It’s about an internal life that means something, a practice that affirms that meaning. If God were proven not to exist – most of what I believe and pracice would remain intact. At least – I think it would.
    Dear God – I don’t know if you exist, but I want to be close to you anyway. Dear God, I feel in my bones that if you do exist, you accept my mitzvot and ethical behavior as worship. Dear God, I hope I please you and affirm the relationship with my forefathers and foremothers. Dear God, thank you for all the gifts this world has to offer, especially the love others have for me and the love I have for others. Dear God, I’m especially sorry about confusing my political impulses for divine guidance. I’m working on myself to develop more humility on these things… but I won’t stay away from issues that seem important to speak out about.

  4. I think one of the most compelling things about Judaism is that even though we each have our own ideas about our personal beliefs and our personal practice, we’re still all reading the same texts, and finding our own concepts of God in those texts.
    None of us has exactly the same idea of who or what God is, even though the images we’re handed as a basis for our personal beliefs all come from the torah. And I’m always fascinated to hear other people talk about their images of God, their ideas and where those ideas came from.
    I feel incredibly lucky to be part of such a dynamic religion, which encourages me to stretch my own thinking and develop my own interpretations within the context of a broader community of people who are (for the most part) doing the same thing. And whether my community is a 1,000-member reform shul, a small independent minyan, a social action organization, or just me at home lighting candles in my apartment, I am just as obligated to continue to work towards a deeper understanding of my relationship to God.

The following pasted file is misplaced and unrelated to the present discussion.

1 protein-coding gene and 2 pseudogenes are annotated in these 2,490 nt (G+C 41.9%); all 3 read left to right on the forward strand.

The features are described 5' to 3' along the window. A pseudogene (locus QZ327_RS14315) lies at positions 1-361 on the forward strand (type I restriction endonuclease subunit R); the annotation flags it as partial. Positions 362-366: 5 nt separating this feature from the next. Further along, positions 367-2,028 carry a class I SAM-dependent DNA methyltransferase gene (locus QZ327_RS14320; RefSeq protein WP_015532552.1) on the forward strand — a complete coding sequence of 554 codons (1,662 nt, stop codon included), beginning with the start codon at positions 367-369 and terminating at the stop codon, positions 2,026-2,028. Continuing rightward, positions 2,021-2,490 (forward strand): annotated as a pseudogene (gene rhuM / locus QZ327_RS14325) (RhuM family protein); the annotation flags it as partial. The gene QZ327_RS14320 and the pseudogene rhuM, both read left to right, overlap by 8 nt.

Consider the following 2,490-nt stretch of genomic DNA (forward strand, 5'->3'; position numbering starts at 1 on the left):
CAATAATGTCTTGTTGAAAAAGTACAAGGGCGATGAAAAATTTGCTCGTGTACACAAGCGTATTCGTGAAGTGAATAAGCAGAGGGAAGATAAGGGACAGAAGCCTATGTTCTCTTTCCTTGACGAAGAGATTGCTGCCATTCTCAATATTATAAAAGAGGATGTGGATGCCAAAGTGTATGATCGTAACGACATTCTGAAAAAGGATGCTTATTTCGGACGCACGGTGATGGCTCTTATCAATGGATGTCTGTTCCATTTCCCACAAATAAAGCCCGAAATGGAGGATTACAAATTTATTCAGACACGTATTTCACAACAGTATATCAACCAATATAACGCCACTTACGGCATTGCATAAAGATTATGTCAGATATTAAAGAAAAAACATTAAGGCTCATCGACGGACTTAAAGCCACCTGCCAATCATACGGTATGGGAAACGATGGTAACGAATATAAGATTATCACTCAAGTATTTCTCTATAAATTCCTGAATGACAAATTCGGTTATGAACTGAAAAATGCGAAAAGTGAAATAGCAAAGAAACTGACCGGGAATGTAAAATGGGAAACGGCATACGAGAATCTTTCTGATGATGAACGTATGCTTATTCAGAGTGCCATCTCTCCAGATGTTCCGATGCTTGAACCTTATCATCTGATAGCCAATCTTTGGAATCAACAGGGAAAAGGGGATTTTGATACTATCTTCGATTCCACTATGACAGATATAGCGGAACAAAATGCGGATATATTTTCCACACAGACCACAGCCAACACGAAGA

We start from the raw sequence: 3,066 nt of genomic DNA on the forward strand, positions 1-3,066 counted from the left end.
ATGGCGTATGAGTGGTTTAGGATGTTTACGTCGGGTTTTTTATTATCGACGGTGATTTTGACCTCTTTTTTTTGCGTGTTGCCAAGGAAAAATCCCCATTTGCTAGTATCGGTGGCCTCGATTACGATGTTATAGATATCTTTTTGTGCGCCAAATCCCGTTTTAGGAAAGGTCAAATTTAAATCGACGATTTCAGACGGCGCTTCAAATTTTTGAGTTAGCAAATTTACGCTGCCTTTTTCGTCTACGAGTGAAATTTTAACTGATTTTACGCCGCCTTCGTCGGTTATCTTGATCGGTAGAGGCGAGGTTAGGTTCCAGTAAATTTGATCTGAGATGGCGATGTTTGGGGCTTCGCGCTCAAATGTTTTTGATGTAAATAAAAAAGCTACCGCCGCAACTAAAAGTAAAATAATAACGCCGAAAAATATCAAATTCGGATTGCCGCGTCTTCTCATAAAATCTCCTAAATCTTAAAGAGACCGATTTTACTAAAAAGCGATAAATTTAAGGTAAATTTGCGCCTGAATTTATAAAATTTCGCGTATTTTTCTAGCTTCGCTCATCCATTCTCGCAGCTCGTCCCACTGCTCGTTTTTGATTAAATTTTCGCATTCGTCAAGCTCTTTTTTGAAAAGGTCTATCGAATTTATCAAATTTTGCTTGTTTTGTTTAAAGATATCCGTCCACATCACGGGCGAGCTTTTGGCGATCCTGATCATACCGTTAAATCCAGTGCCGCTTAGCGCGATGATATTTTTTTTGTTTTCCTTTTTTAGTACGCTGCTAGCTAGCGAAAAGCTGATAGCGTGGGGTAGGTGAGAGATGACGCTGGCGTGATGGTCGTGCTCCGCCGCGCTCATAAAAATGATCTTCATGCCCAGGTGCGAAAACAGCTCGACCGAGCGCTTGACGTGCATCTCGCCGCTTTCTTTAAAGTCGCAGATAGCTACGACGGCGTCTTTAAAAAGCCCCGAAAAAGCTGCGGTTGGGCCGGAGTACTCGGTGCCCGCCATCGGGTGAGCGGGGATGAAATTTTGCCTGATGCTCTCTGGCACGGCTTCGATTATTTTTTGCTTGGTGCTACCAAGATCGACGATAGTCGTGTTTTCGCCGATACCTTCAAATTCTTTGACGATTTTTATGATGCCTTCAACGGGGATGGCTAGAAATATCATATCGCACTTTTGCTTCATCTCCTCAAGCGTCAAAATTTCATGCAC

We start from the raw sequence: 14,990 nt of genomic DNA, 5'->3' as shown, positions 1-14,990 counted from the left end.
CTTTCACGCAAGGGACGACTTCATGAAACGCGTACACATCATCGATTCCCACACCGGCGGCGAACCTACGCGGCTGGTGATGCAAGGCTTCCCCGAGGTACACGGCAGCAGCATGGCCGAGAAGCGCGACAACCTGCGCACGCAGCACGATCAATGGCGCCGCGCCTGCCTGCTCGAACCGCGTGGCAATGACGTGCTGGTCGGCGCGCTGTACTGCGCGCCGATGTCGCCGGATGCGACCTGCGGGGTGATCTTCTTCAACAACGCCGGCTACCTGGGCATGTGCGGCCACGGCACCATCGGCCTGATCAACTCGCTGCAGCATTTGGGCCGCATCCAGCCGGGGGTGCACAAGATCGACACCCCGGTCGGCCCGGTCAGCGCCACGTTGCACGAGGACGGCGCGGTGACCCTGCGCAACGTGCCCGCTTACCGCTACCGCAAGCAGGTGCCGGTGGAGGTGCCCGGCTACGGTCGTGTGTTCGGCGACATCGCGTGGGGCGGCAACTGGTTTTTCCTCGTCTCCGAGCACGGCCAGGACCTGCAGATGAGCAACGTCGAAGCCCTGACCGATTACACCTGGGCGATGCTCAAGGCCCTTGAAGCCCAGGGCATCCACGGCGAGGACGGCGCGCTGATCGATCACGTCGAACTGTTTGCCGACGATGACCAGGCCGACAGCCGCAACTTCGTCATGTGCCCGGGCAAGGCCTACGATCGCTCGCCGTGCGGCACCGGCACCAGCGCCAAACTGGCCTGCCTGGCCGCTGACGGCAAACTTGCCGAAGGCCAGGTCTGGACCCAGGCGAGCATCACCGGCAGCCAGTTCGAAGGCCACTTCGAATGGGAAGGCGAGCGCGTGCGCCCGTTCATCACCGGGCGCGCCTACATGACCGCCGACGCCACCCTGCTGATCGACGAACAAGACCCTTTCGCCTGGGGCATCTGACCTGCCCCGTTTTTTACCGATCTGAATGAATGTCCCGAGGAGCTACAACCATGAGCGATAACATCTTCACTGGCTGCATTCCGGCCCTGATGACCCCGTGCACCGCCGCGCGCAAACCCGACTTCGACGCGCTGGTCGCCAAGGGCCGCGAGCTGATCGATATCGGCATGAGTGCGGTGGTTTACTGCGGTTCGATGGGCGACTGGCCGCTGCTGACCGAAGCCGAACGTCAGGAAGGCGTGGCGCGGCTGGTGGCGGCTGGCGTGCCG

5. The problem with g-d is that he is the end of judaism.
    For instance: the voice that speaks cannot be the true voice, and god is not anywhere more than wherever he is noticed. And once this becomes clear, all the other boundaries that make jewish identity possible start to fall away.
    neo-Sabbateanism, post halachic excuses to keep singing and playing together are as much future as I’ve been noticing. The secular becoming less threatened by religion as it becomes less terrible, just boundaried enough to make people feel safe yet involved, are the other side of it. What’s it all for, as the divine voice refuses to speak except through our desire, be it for ethnic-tribal defensiveness, or trans-boundary survival of the real essence, what really matters after All.

  6. BT: deep tradition, a mehitza, easier to follow Hebrew, and singing,,by all. A sermon given with no papers in hand by a Rabbi who knows my name.
    OK, BT, I will admit that I don’t even know what a mehitza is and that I have seen the rabbis use notes now and then, but otherwise I think you pretty well described the shul I go to. And yes it’s reform.
    Shmuel and Jew Guevara and Marisa: amein.